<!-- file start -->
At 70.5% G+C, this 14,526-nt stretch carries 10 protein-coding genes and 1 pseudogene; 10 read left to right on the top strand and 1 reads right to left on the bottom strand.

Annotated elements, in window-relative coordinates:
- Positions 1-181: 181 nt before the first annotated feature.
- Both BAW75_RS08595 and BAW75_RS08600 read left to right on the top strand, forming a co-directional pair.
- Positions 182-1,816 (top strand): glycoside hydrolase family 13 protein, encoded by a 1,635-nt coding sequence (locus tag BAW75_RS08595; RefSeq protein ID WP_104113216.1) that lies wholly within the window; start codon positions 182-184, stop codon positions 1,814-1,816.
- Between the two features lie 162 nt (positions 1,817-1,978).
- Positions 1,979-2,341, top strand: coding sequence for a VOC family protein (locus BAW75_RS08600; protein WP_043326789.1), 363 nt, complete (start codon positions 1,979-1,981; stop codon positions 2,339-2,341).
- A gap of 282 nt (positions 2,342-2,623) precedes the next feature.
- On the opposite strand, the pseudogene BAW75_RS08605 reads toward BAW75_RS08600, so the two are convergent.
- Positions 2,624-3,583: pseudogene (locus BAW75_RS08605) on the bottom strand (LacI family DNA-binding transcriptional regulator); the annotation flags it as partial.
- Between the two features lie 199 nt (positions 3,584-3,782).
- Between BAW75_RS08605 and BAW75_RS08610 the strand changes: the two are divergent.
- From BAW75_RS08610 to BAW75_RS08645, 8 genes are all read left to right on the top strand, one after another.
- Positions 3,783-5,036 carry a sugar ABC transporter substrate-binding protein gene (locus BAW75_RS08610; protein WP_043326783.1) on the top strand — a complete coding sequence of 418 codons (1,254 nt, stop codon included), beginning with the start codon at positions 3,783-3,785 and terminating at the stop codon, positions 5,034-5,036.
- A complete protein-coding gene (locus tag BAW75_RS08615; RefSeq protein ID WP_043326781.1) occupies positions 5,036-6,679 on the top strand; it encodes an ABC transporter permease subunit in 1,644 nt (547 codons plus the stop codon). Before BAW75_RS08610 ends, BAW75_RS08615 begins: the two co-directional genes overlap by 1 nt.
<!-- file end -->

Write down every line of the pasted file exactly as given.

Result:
At 70.5% G+C, this 14,526-nt stretch carries 10 protein-coding genes and 1 pseudogene; 10 read left to right on the top strand and 1 reads right to left on the bottom strand.

Annotated elements, in window-relative coordinates:
- Positions 1-181: 181 nt before the first annotated feature.
- Both BAW75_RS08595 and BAW75_RS08600 read left to right on the top strand, forming a co-directional pair.
- Positions 182-1,816 (top strand): glycoside hydrolase family 13 protein, encoded by a 1,635-nt coding sequence (locus tag BAW75_RS08595; RefSeq protein ID WP_104113216.1) that lies wholly within the window; start codon positions 182-184, stop codon positions 1,814-1,816.
- Between the two features lie 162 nt (positions 1,817-1,978).
- Positions 1,979-2,341, top strand: coding sequence for a VOC family protein (locus BAW75_RS08600; protein WP_043326789.1), 363 nt, complete (start codon positions 1,979-1,981; stop codon positions 2,339-2,341).
- A gap of 282 nt (positions 2,342-2,623) precedes the next feature.
- On the opposite strand, the pseudogene BAW75_RS08605 reads toward BAW75_RS08600, so the two are convergent.
- Positions 2,624-3,583: pseudogene (locus BAW75_RS08605) on the bottom strand (LacI family DNA-binding transcriptional regulator); the annotation flags it as partial.
- Between the two features lie 199 nt (positions 3,584-3,782).
- Between BAW75_RS08605 and BAW75_RS08610 the strand changes: the two are divergent.
- From BAW75_RS08610 to BAW75_RS08645, 8 genes are all read left to right on the top strand, one after another.
- Positions 3,783-5,036 carry a sugar ABC transporter substrate-binding protein gene (locus BAW75_RS08610; protein WP_043326783.1) on the top strand — a complete coding sequence of 418 codons (1,254 nt, stop codon included), beginning with the start codon at positions 3,783-3,785 and terminating at the stop codon, positions 5,034-5,036.
- A complete protein-coding gene (locus tag BAW75_RS08615; RefSeq protein ID WP_043326781.1) occupies positions 5,036-6,679 on the top strand; it encodes an ABC transporter permease subunit in 1,644 nt (547 codons plus the stop codon). Before BAW75_RS08610 ends, BAW75_RS08615 begins: the two co-directional genes overlap by 1 nt.